Brooklyn Meals Corridor Gotham Market Mermaids 4 of its six grocers
Those who mutter about the health of the dining room may need to worry a little more. Four tenants at Gotham Market in Ashland shut down. Jar, one of its anchor tenants, has already closed, and John Stage’s three concepts – Flip Bird, Regional apizza, and Bar Granger – will be closed until the end of the month.
Closing comes barely a year after the bright new grocery hall opened on the first floor of Ashland in Fort Greene, just steps from BAM, Barclay’s Center and the newly opened Apple Store. The market’s other anchor tenant, Boqueria, remains open, as does the Hey Hey Canteen pop-up concept.
“We started something really good there and everyone worked very hard,” says Christopher Jaskiewicz, COO of Gotham organization and president of Gotham Characteristics & hospitality, who owns and operates the market. “John Stage and Mason Jar are incredibly talented and great to work with, but we’re making changes based on feedback from the community and the neighborhood.”
Mason Jar’s management did not comment, but issued the following statement: “It was a pleasure to work with Gotham to open Gotham Market in The Ashland and create a new destination in the neighborhood. We will continue to operate our New York City location and welcome our Brooklyn-based guests to visit us at any time. “
Jaskiewicz came on to replace Mason Jar Paul Longo (Idas Nearabout, Elder Greene), Kaelin Ballinger (American Beauty, Webster Hall) and James Cruickshank (Whitman’s, Lola) who have teamed up to open a modern American beer hall and kitchen in time for March Madness. The bar offers 15 to 20 draft craft beers as well as a selection of high-end cocktails. The menu (lunch, dinner, and weekend brunch) features traditional beer hall dishes like homemade soft pretzels, but mostly focuses on classic Americana – nachos, wings, burgers, and more.
The closings at Gotham Market in The Ashland follow the rumble at the food hall’s inflated promise. While grocery halls offer advantages over standalone restaurants – minimal startup costs, short-term leases, and rents that are much cheaper than larger traditional restaurant space – some say a variety of costs still make business difficult.
Julian Hitchcock, founder of F&B, a retail advisory and trading brokerage company, says grocery halls are ideal for today’s particularly brutal restaurant economy. “Have you seen NYC retail rentals?” he says. “Food halls are an amazing way to introduce new, exciting concepts and operators to the public. The NYC food scene is having a very challenging moment with a minimum wage of $ 15 coming soon. In the food halls, operators can share the cost of buses, dishwashing, deliveries and more. Without dining rooms, this situation would be even worse. ”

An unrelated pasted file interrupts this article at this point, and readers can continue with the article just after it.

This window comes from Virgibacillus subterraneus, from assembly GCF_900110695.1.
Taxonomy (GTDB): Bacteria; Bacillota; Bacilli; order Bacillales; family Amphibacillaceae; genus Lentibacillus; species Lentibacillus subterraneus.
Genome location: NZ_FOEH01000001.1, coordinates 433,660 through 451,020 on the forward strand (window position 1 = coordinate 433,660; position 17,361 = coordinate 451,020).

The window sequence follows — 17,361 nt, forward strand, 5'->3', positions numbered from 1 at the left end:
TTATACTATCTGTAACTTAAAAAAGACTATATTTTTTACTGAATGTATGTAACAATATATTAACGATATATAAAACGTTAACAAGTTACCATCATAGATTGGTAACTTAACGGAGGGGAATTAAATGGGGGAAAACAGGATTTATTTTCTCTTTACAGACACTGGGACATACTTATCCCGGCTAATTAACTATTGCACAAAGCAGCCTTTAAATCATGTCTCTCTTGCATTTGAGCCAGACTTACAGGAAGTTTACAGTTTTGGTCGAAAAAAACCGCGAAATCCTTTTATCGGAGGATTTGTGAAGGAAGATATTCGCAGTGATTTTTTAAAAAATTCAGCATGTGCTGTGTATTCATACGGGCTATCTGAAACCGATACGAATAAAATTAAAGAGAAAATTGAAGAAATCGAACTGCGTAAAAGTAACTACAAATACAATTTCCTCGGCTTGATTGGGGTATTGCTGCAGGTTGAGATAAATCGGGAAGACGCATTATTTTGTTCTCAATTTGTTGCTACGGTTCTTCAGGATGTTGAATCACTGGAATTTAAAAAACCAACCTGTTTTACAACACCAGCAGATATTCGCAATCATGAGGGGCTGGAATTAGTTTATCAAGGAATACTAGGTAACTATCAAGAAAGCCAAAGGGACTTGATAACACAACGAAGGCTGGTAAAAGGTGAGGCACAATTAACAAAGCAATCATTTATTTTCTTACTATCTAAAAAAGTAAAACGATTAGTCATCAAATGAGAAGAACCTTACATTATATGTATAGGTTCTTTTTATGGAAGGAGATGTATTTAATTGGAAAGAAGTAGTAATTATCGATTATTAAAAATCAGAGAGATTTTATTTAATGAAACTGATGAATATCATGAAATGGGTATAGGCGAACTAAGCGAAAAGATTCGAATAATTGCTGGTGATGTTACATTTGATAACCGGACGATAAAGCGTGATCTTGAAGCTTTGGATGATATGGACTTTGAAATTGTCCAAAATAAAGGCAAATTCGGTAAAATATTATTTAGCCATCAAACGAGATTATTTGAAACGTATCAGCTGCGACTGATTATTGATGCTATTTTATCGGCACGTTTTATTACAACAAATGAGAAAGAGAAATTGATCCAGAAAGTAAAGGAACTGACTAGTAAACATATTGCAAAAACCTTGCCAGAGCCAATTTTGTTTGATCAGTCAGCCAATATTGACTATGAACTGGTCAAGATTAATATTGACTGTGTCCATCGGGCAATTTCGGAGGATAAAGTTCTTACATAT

However, some operators say that the deals are too good to be true due to hidden costs, mandatory opening hours that don’t suit their needs, and the lack of autonomy of a standalone location. “The atmosphere in the food hall doesn’t work for all types of food and concepts,” says Hitchcock. “The operators have to be able to share space, music and atmosphere with others. Concepts of great food delivered at a good price in NYC will always thrive. “
Akhtar Nawab, the Alta Calidad chef who has run businesses in four different grocery halls, says there is a lot to be won, but there are also some pitfalls. “You have to pay rent, then pay your share of the marketing plan, and also pay the common area maintenance (CAM) fees that have become a four-letter word for many vendors,” he says. “Inexperienced operators don’t know what to look for. There are costs that are hidden. “
Even though Stage has closed all of its concepts at Gotham Market, it continues to believe in the concept of the Food Hall. “It can be great for operators, but it has to be the right concept,” he says. For new concepts like his Flip Bird, Gotham Market was ideal because it offered an incubator-like opportunity, he says. “It gives you the chance to try it out,” he says. Flip Bird, says Stage, has been successful and plans to move it to another location.
However, Apizza, a stationary restaurant in Syracuse, NY, did not fare as well. “It’s a restaurant that really needs its own home, where you can feel cozy and warm around the wood fire and look through the entire menu,” says Stage. “It’s not a slice joint. That doesn’t work in a dining room. ”
While there may be some casualties, Jaskiewicz says the food hall will continue to thrive. “There’s no chance the Food Hall concept will die,” he said. “But I don’t think anyone can assume that a concept will only be successful because it is in a food hall.”